6. As Syllable from Sound

Which is of these is compared to God, and which to Brain? Dickinson leaves the question open. But even if she didn’t, it won’t help us decide which might turn out to be a little heavier, because how do we compare Sound to Syllable?

On the one hand, Syllable is a kind of Sound. It is a linguistic sound, a component of speech, and there are certain structural constraints (there ought to be one vowel, and — possibly — one or more consonants on either side of it). So Syllable is something much more defined than Sound, and much more human: it is a part of human language, whereas sounds can be non-human. It is also the stuff of poetry: syllabic structure is much more salient in a poem than in the language in general.

With the most general sense of sound in mind, one can say that Syllable is something much smaller (lighter?) than Sound. But Sound can also refer to a single phoneme (or phone) of language (as in “the sounds of the English language”): if we focus on this meaning, then a syllable consists of one or more sounds — so it is potentially larger than a sound, but not necessarily (/a/ is both a sound (in this sense) and a syllable).

So, in the end, which is which? Which of this strange pair is Brain, and which is God in Dickinson’s comparison?

I am inclined to think God might be to Brain what Sound is to Syllable (that is, that this is the insight of this poem), because Syllable is more human, and more structurally constrained, and more unambiguous than Sound. But the puzzling quality of the comparison might be even more important than any answer after all.   

Still, I cannot help thinking that Colour is to Painting what Sound is to Syllable.

Was it the proud full sail of his great verse?

Lena Levin. "Window". 30"x20". In progress.
Lena Levin. “Window”. 30″x20″. In progress.

This week, I started the preliminary study of Sonnet 86 (“Was it the proud full sail of his great verse…”). “Study” is probably not the right word for this process of letting the sonnet sink fully into my mind-body system and create the seed of a future painting. This description makes the process seem awfully like sexual intercourse, and maybe it is, indeed, a more appropriate simile than “study”.

I am trying to get (back) into biweekly rhythm for this series — a week of preliminary deep engagement with the sonnet, and then a week of painting the sonnet. Like slow (very slow) breathing in and out. This gives me every other week to paint other things — just to keep me alive through the “breathing in” week. This week, I returned to the view from my studio window, which I started two weeks earlier, while studying Sonnet 85.   

Unexpectedly, I realised on Monday that 86 is the last sonnet of the composition I am working on, which I call, for now, “Poem and Muse”.

There is a certain randomness in how the sequence gets broken into these nine-sonnets and sixteen-sonnets sequences; the only mathematical “given” in this is that there will be ten nine-sonnets composition and four sixteen-sonnets composition — this “solution” is determined uniquely by the total number of sonnets. For some reason, I imagined this one will contain sixteen sonnets, but there is a very logical thematic break between eight six and eighty seven – I have no idea how I missed it before. It means that a lot of compositional adjustments I did to individual paintings to create the sense of overall unity were misguided, but somewhat miraculously, the unexpected shift to the nine-sonnets idea works, even though it changes the relative positioning of the individual paintings radically.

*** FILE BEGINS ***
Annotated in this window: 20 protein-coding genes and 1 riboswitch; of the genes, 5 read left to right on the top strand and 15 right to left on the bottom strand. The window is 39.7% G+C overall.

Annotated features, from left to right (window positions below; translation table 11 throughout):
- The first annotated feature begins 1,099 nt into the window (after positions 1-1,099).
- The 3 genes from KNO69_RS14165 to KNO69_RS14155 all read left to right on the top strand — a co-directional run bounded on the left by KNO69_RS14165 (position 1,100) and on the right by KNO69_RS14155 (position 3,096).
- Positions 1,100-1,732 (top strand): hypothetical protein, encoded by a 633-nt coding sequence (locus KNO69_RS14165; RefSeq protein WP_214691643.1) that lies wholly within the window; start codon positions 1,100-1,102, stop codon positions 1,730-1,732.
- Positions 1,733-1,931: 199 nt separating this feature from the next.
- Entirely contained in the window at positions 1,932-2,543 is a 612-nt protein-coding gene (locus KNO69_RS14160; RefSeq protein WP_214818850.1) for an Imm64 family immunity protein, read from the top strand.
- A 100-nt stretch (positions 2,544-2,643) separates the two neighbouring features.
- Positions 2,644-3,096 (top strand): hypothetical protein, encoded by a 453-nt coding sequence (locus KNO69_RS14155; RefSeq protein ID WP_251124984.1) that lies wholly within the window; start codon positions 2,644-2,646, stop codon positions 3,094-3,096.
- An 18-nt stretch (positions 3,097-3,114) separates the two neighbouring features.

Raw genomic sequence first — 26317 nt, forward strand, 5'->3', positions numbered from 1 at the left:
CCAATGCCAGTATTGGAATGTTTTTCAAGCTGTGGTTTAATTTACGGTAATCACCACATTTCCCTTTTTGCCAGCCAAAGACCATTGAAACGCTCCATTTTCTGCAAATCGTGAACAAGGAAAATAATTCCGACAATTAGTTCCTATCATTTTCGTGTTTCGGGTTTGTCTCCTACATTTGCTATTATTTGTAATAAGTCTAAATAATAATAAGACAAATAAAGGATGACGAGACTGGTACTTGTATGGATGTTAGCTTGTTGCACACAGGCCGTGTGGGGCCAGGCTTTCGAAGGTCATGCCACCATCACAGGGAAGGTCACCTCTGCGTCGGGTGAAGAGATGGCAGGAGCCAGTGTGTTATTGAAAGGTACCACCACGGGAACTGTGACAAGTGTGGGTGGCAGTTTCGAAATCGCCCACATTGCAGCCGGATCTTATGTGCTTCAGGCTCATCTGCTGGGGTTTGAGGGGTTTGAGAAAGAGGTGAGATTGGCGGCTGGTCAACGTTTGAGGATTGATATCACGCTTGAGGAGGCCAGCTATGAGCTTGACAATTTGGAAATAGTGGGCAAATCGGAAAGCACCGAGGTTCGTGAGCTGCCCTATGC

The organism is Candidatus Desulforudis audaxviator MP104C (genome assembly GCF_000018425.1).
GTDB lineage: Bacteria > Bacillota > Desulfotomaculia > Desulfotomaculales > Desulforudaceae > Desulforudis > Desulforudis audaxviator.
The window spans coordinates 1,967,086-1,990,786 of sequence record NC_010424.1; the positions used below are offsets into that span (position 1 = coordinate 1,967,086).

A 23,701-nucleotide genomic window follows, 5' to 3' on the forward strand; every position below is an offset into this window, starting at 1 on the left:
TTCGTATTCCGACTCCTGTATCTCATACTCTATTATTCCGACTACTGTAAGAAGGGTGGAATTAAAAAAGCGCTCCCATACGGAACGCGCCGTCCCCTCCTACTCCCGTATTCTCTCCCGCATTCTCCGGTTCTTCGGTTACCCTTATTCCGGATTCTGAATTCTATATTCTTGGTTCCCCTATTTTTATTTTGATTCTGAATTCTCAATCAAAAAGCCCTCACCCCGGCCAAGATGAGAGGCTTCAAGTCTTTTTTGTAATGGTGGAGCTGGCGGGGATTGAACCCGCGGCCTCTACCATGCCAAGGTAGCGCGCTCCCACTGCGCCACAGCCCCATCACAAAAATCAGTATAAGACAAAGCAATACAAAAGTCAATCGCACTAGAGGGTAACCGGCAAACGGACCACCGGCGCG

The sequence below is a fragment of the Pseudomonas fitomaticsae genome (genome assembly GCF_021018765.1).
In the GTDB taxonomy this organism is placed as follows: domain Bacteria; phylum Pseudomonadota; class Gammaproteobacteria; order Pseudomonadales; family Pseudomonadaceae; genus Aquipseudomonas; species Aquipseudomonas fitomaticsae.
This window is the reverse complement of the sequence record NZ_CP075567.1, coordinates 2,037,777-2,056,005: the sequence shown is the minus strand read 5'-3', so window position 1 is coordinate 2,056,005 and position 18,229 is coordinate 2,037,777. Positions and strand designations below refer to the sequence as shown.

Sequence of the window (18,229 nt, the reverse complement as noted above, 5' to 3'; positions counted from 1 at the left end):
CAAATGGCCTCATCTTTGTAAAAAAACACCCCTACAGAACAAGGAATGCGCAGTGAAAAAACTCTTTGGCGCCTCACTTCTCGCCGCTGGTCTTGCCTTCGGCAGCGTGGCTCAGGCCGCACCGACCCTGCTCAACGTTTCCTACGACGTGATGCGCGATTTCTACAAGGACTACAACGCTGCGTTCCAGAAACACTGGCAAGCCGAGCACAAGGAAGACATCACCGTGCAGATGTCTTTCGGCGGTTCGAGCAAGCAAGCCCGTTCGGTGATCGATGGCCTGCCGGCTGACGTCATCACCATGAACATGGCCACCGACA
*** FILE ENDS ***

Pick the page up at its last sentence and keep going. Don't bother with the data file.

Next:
On the other hand, the shift gives me an opening into this sonnet, the last sonnet of the composition. It contains, in a sense, a summary, a collage of the whole subsequence, and ends in a complete breakdown of “matter” (“then lacked I matter“). In the future painting, I imagine, it will be a cubist-like breakdown of form. And the colour harmony is also largely determined by the painting’s role in the composition: it ought to lean towards reds, for the sake of the overall harmony. This is a very abstract vision so far, but it’s a beginning.

I love how this sonnet suggests familiarity with ghosts/spirits/muses that visit the “rival” poet, as though they are the same ghosts. This rhymes with my thoughts over these last days, about our basic (in)ability to share experiences. Even if we think we recognise an experience from someone else’s description, it may still be a delusion.

On many levels, it’s a continuation of the previous sonnet’s themes; the challenge is not the very existence of someone else’s great verse (or great paintings, as it happens), but the suspicion that the experience you need to share is already expressed, so there is nothing to be added. It’s only the gap between inner experience and its outer expression, their incomplete alignment, that opens the path for the next artist, the hope to add something new, even if it’s only saying the same old thing in a new way.   

On the responsibility of the artist [April 6-7, 2016]

Rembrandt. Artist in his studio. 1626.
Rembrandt. Artist in his studio. 1626.

Over the last several weeks, I somehow lost the rhythm of daily writing — which I seemed to have found, and integrated firmly into the overall structure of my day, in the beginning of this year.